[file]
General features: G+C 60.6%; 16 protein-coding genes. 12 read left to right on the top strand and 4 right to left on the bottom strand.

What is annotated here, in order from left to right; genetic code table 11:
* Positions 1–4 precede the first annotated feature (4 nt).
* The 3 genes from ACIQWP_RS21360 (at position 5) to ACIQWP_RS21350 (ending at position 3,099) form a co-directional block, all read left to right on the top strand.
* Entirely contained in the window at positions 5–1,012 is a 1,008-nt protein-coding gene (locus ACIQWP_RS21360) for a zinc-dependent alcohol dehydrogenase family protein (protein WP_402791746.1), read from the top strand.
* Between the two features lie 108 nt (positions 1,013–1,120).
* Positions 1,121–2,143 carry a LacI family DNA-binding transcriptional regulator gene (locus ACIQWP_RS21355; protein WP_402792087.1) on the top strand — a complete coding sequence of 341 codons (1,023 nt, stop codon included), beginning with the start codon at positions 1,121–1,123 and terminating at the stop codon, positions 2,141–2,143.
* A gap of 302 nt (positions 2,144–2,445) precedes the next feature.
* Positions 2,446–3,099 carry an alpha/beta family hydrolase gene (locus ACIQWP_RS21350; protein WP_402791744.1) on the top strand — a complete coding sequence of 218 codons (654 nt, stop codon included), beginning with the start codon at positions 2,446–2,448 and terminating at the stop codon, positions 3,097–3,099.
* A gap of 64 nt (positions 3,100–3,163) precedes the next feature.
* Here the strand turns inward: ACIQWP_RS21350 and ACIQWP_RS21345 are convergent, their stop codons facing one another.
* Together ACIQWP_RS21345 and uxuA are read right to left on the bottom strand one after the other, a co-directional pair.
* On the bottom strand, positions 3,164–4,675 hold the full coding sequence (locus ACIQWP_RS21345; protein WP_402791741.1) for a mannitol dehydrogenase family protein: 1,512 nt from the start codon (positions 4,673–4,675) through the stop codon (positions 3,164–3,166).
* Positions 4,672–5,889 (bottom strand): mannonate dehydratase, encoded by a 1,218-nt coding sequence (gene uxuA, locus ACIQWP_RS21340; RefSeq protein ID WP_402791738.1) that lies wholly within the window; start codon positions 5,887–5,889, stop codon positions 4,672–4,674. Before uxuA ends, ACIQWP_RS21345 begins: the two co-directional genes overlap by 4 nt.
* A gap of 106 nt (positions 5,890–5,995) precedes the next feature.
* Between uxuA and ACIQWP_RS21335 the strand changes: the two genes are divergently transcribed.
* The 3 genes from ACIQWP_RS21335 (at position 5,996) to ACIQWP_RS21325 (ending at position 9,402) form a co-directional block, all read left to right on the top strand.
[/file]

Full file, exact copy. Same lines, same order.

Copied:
General features: G+C 60.6%; 16 protein-coding genes. 12 read left to right on the top strand and 4 right to left on the bottom strand.

What is annotated here, in order from left to right; genetic code table 11:
* Positions 1–4 precede the first annotated feature (4 nt).
* The 3 genes from ACIQWP_RS21360 (at position 5) to ACIQWP_RS21350 (ending at position 3,099) form a co-directional block, all read left to right on the top strand.
* Entirely contained in the window at positions 5–1,012 is a 1,008-nt protein-coding gene (locus ACIQWP_RS21360) for a zinc-dependent alcohol dehydrogenase family protein (protein WP_402791746.1), read from the top strand.
* Between the two features lie 108 nt (positions 1,013–1,120).
* Positions 1,121–2,143 carry a LacI family DNA-binding transcriptional regulator gene (locus ACIQWP_RS21355; protein WP_402792087.1) on the top strand — a complete coding sequence of 341 codons (1,023 nt, stop codon included), beginning with the start codon at positions 1,121–1,123 and terminating at the stop codon, positions 2,141–2,143.
* A gap of 302 nt (positions 2,144–2,445) precedes the next feature.
* Positions 2,446–3,099 carry an alpha/beta family hydrolase gene (locus ACIQWP_RS21350; protein WP_402791744.1) on the top strand — a complete coding sequence of 218 codons (654 nt, stop codon included), beginning with the start codon at positions 2,446–2,448 and terminating at the stop codon, positions 3,097–3,099.
* A gap of 64 nt (positions 3,100–3,163) precedes the next feature.
* Here the strand turns inward: ACIQWP_RS21350 and ACIQWP_RS21345 are convergent, their stop codons facing one another.
* Together ACIQWP_RS21345 and uxuA are read right to left on the bottom strand one after the other, a co-directional pair.
* On the bottom strand, positions 3,164–4,675 hold the full coding sequence (locus ACIQWP_RS21345; protein WP_402791741.1) for a mannitol dehydrogenase family protein: 1,512 nt from the start codon (positions 4,673–4,675) through the stop codon (positions 3,164–3,166).
* Positions 4,672–5,889 (bottom strand): mannonate dehydratase, encoded by a 1,218-nt coding sequence (gene uxuA, locus ACIQWP_RS21340; RefSeq protein ID WP_402791738.1) that lies wholly within the window; start codon positions 5,887–5,889, stop codon positions 4,672–4,674. Before uxuA ends, ACIQWP_RS21345 begins: the two co-directional genes overlap by 4 nt.
* A gap of 106 nt (positions 5,890–5,995) precedes the next feature.
* Between uxuA and ACIQWP_RS21335 the strand changes: the two genes are divergently transcribed.
* The 3 genes from ACIQWP_RS21335 (at position 5,996) to ACIQWP_RS21325 (ending at position 9,402) form a co-directional block, all read left to right on the top strand.